Updated: Jan 5
It’s one of Benjamin Franklin’s most famous quotations: “In this world nothing can be said to be certain, except death and taxes.” While business taxes are a certainty, the actual tax rates you pay are anything but certain in the current political climate.
As politicians continue to wrangle about tax rates on large corporations and small businesses, the types of taxes a small business owner will be reporting and paying are pretty stable. They include federal and state income taxes, employment taxes and sales taxes. But before you can pay your share, you need a tax ID.
An Employer Identification Number (EIN) is a nine-digit number the IRS uses to identity taxpayers who are required to file various business tax returns. EINs are used by employers, corporations, partnerships, and sole proprietors, among other business entities. You can apply for an EIN online through the IRS website.
If you are self-employed earning $400 or more annually, you need to pay the self-employment tax, which consists of Social Security and Medicare taxes. For most wage earners, these taxes are figured by their employers, but as your own employer, you need to calculate the self-employment tax yourself using Schedule SE on Form 1040.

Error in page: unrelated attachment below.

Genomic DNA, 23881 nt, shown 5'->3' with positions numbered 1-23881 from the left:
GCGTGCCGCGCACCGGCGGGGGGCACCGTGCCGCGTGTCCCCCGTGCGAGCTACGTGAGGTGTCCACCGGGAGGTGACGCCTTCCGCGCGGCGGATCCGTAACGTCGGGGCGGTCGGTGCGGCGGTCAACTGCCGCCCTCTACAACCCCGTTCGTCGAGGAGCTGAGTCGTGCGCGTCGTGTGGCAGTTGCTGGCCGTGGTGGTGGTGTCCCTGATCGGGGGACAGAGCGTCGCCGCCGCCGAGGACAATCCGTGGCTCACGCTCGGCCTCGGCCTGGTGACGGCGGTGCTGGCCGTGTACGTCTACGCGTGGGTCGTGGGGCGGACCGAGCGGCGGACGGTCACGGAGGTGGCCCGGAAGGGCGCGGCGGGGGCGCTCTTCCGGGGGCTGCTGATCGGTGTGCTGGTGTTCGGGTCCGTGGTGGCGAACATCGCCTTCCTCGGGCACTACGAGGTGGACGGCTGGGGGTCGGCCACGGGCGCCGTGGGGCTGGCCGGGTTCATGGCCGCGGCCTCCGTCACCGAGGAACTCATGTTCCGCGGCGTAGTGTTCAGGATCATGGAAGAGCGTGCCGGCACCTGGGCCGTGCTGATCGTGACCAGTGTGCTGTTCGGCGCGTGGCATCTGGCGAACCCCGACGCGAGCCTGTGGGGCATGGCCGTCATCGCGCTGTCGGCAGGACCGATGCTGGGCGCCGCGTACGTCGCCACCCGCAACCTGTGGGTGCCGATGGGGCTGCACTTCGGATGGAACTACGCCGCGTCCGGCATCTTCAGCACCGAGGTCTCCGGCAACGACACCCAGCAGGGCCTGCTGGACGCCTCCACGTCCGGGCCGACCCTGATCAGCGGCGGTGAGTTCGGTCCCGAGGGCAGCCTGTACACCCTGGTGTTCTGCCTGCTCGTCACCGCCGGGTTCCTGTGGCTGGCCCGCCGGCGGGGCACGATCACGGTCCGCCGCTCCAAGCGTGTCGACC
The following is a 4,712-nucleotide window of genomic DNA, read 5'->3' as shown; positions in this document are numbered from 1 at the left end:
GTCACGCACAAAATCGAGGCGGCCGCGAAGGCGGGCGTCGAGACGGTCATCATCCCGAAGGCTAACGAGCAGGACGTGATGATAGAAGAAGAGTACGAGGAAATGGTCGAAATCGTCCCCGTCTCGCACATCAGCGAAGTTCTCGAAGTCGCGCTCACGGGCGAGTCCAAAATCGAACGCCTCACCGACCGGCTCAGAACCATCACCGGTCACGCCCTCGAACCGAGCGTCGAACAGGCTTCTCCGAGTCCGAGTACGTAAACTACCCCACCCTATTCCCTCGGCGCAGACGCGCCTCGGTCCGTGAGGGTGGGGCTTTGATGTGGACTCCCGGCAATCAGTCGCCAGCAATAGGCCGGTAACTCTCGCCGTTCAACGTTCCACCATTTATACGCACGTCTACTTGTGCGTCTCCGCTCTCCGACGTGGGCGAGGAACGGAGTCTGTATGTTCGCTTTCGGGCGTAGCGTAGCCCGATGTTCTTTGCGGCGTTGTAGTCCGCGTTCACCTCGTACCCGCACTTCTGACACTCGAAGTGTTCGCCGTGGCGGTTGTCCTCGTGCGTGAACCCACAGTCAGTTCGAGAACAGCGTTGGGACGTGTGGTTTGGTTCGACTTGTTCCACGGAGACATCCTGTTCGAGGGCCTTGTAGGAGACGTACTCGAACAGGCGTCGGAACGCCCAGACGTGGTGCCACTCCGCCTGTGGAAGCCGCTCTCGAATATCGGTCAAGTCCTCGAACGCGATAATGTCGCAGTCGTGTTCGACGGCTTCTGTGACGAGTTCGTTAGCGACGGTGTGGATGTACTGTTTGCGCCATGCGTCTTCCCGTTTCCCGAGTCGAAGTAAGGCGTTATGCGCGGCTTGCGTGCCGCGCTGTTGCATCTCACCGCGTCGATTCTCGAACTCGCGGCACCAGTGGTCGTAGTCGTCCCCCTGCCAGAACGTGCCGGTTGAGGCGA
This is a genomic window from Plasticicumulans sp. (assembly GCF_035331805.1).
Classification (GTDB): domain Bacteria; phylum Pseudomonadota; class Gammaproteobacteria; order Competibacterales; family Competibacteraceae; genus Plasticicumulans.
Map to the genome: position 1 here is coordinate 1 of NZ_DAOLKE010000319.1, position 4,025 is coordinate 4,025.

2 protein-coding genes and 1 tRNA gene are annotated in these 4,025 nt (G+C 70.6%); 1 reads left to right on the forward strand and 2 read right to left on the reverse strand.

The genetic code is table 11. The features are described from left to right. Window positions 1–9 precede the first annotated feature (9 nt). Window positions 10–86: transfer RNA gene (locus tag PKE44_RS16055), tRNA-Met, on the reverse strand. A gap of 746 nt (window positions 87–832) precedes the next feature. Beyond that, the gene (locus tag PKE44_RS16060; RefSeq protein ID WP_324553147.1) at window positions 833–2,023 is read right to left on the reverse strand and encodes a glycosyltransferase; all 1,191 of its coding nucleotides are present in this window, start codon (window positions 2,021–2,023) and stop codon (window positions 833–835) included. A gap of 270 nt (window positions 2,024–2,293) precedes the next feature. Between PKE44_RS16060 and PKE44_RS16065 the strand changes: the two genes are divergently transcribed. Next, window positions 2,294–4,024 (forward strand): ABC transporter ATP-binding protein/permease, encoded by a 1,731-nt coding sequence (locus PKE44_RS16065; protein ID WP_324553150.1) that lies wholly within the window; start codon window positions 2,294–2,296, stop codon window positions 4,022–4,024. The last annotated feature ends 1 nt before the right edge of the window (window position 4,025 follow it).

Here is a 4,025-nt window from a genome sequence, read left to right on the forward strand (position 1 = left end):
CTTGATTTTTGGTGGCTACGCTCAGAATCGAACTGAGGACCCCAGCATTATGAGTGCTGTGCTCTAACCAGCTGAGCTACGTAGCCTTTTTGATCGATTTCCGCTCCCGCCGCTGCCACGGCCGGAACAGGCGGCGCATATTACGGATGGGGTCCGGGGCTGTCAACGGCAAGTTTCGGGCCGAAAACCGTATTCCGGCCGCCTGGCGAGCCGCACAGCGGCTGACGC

In addition to business taxes required by the federal government, you may have state and local tax obligations as well. The most common small business state tax requirements are income taxes and unemployment taxes. Nearly every state has a business or corporate income tax and all states require payment of state workers’ compensation insurance and unemployment insurance taxes.
Generally, you should collect, report and pay sales tax on most goods and some services that are delivered to a customer in a state where your business has a physical presence. But sales tax rates and regulations vary from state to state and even city to city or county to county. To find the sales and use tax rates for your area, go online and search your state’s department of revenue or taxation.